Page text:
State Senate Democrats have introduced legislation ordering every state agency to:

(a) Review all regulations adopted by or applying to
the agency,

(b) Identify any regulations that are duplicative,
overlapping, inconsistent, or out of date, and

(c) Amend or repeal regulations to eliminate
duplication or inconsistencies.

About time, right?

Given the depth of California’s economic slump and
urgency to improve our competitiveness, we can hope that this effort might lead
to a serious overhaul of existing regulations. But based on past experience, it
will take much more than passing a bill to accomplish this objective.

Two prior governors have tried it, with approximately
negligible success.

In 1997, Governor Wilson issued Executive Order W-144-97, which required (in
section 2) a sunset review of all regulations on a regular schedule using a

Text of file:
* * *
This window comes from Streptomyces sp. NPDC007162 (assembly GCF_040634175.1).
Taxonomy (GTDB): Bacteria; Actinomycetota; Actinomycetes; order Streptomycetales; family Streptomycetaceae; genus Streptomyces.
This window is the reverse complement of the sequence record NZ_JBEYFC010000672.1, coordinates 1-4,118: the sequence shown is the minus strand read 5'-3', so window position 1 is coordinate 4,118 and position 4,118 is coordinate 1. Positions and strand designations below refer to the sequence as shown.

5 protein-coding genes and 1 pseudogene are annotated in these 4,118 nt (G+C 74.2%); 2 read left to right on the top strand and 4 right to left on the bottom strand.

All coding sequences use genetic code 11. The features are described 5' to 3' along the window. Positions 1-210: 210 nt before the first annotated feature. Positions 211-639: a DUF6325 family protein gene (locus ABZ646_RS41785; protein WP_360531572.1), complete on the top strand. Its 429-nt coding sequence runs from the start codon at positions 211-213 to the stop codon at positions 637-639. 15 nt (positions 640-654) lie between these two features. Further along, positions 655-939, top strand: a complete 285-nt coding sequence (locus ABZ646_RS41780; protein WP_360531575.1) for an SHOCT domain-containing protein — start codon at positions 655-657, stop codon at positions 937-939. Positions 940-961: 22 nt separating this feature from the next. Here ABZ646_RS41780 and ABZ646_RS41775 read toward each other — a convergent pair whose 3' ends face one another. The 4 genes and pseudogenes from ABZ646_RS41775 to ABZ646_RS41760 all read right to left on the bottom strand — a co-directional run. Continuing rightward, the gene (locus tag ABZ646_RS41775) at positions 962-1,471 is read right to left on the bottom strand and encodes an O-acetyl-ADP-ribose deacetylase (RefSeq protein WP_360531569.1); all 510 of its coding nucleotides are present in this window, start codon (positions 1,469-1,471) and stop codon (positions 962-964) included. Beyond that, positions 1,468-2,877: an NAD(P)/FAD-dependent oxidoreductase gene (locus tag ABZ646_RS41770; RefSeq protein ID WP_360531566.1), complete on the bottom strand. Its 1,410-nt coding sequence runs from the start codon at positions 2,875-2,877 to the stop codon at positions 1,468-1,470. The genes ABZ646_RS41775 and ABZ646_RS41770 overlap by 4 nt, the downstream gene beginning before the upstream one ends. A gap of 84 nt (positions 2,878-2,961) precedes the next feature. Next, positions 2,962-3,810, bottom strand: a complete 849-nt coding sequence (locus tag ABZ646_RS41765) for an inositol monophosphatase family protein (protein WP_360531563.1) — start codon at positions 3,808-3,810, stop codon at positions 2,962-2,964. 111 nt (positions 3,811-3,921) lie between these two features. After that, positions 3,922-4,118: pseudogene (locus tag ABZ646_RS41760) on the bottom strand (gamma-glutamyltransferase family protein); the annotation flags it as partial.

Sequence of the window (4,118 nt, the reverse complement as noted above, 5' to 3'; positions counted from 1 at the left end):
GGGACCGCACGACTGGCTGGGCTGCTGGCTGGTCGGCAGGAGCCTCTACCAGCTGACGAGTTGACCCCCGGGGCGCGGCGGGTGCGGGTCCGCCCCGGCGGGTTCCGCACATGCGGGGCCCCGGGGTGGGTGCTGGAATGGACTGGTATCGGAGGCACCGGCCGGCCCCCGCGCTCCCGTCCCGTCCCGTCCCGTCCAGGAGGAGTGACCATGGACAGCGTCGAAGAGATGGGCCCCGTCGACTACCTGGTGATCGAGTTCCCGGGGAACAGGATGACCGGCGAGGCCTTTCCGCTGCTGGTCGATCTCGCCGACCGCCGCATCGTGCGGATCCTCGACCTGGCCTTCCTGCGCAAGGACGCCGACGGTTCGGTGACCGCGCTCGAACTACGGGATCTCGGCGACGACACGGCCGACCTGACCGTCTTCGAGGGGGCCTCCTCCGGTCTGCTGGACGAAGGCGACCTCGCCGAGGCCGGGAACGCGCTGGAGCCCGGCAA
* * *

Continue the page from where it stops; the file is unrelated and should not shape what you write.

variety of criteria to decide whether or not to keep or change the regulation.

Six years later, Governor Schwarzenegger signed Executive
Order S-2-03
, which required, among other things, a more limited but
focused review of regulations adopted since 1999.

The missing
ingredient in the previous efforts was follow-up and oversight, which don’t
seem to be part of the present proposal, either. Indeed, the Legislature could
accomplish much of this right away, without passing a bill, by holding
agencies’ feet to the fire in budget committee hearings or in other oversight
venues. That would get the attention of department directors and regulators
faster and surer than legislation that is well-intended but lacks penalty or